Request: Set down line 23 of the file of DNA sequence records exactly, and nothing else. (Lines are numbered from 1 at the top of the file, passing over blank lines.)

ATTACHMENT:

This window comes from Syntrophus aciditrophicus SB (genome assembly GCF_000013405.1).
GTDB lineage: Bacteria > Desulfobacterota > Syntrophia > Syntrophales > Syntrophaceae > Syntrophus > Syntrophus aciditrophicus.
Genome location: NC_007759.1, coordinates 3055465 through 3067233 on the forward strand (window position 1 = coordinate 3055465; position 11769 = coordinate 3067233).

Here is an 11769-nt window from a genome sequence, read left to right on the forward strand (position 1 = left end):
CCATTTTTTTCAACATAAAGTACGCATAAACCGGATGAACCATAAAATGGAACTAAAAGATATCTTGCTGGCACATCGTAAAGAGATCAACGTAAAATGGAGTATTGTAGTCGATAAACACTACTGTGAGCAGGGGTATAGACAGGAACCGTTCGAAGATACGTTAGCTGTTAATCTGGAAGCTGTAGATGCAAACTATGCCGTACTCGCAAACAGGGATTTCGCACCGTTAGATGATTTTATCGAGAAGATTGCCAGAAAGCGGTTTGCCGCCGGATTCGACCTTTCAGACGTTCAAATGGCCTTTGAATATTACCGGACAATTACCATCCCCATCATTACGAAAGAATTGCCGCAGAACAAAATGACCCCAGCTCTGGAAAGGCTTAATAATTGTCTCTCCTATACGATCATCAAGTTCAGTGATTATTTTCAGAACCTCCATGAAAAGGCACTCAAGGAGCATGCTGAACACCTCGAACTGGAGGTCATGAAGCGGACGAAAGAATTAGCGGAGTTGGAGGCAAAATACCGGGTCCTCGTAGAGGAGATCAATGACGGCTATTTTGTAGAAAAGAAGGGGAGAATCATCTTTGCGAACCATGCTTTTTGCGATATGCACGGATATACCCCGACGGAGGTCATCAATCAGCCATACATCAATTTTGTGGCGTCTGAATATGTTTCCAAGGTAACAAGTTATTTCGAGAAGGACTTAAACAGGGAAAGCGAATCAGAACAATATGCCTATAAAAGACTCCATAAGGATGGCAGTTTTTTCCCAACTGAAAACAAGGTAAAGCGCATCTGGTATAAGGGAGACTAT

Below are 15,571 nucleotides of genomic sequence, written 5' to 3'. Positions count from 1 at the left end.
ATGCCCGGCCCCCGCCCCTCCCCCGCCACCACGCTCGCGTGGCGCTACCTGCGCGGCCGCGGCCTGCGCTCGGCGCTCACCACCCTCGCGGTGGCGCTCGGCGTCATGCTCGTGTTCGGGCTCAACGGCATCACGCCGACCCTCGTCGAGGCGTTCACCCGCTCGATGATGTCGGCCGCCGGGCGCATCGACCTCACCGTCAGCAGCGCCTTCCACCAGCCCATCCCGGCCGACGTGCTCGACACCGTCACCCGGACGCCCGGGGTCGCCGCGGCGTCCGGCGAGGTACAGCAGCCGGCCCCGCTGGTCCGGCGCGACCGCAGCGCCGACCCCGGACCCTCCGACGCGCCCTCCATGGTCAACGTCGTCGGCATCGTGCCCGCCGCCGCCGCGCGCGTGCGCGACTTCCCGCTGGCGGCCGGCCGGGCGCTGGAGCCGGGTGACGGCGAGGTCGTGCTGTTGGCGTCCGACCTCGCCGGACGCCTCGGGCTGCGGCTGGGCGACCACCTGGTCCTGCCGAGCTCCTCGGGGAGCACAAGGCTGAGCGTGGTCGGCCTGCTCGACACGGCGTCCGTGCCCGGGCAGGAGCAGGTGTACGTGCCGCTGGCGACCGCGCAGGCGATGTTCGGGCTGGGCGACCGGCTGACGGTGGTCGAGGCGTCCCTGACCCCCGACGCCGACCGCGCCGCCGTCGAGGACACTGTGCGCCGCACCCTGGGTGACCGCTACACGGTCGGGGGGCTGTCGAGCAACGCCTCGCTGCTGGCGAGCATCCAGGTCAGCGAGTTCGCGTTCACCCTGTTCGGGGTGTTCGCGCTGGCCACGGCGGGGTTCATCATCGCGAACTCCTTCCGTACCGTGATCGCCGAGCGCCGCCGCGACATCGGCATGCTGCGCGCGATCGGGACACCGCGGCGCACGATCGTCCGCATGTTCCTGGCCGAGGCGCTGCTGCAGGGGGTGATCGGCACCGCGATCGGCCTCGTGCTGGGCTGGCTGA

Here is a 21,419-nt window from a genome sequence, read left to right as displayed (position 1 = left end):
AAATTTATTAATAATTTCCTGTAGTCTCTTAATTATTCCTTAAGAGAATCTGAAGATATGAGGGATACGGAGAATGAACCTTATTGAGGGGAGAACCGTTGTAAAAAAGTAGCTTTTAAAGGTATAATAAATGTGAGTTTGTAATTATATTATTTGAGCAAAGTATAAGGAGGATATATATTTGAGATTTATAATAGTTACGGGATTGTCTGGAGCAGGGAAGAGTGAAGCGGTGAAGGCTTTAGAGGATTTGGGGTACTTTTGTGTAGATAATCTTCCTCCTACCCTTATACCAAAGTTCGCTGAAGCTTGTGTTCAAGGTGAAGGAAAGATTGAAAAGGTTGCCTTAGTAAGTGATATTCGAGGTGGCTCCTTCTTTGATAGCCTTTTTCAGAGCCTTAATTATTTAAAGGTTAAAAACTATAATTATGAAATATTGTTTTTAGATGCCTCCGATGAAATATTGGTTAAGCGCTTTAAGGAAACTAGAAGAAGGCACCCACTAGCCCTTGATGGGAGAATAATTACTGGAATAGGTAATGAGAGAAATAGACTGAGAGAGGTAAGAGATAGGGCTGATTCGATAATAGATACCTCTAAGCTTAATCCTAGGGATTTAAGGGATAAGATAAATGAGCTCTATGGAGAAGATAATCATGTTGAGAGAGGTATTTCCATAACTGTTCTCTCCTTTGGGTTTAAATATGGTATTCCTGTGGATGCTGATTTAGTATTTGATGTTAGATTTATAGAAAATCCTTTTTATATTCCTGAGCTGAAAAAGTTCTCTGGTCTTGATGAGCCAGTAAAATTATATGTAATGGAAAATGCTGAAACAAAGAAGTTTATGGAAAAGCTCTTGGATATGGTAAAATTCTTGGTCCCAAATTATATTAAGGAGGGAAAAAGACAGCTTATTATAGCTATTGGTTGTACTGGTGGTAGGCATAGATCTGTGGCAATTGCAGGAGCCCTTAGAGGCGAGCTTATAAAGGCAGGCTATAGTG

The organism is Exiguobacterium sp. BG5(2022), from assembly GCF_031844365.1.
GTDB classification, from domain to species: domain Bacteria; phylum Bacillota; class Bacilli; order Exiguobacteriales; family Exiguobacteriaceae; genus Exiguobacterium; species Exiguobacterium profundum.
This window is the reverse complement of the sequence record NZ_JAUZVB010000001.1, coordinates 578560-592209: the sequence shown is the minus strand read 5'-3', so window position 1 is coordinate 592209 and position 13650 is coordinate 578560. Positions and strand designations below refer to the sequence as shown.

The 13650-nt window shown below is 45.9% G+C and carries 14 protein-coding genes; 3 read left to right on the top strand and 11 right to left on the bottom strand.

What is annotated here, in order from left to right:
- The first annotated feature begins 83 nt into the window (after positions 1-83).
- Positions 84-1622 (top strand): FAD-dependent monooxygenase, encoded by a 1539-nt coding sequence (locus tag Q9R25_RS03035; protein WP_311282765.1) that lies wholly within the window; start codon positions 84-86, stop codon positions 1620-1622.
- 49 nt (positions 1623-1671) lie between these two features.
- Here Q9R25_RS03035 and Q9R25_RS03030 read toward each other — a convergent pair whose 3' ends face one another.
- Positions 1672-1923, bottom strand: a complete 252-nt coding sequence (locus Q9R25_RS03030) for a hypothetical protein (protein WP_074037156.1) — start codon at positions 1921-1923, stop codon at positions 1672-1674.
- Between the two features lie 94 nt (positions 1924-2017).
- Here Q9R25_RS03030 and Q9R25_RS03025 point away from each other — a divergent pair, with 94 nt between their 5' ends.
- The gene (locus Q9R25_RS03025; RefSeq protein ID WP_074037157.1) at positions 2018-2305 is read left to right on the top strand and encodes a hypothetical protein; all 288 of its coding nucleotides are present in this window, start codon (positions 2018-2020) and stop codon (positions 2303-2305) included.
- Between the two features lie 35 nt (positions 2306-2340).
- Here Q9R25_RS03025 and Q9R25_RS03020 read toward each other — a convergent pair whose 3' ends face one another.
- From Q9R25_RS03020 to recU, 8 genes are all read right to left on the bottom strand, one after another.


- Between the two features lie 35 nt (positions 2306-2340).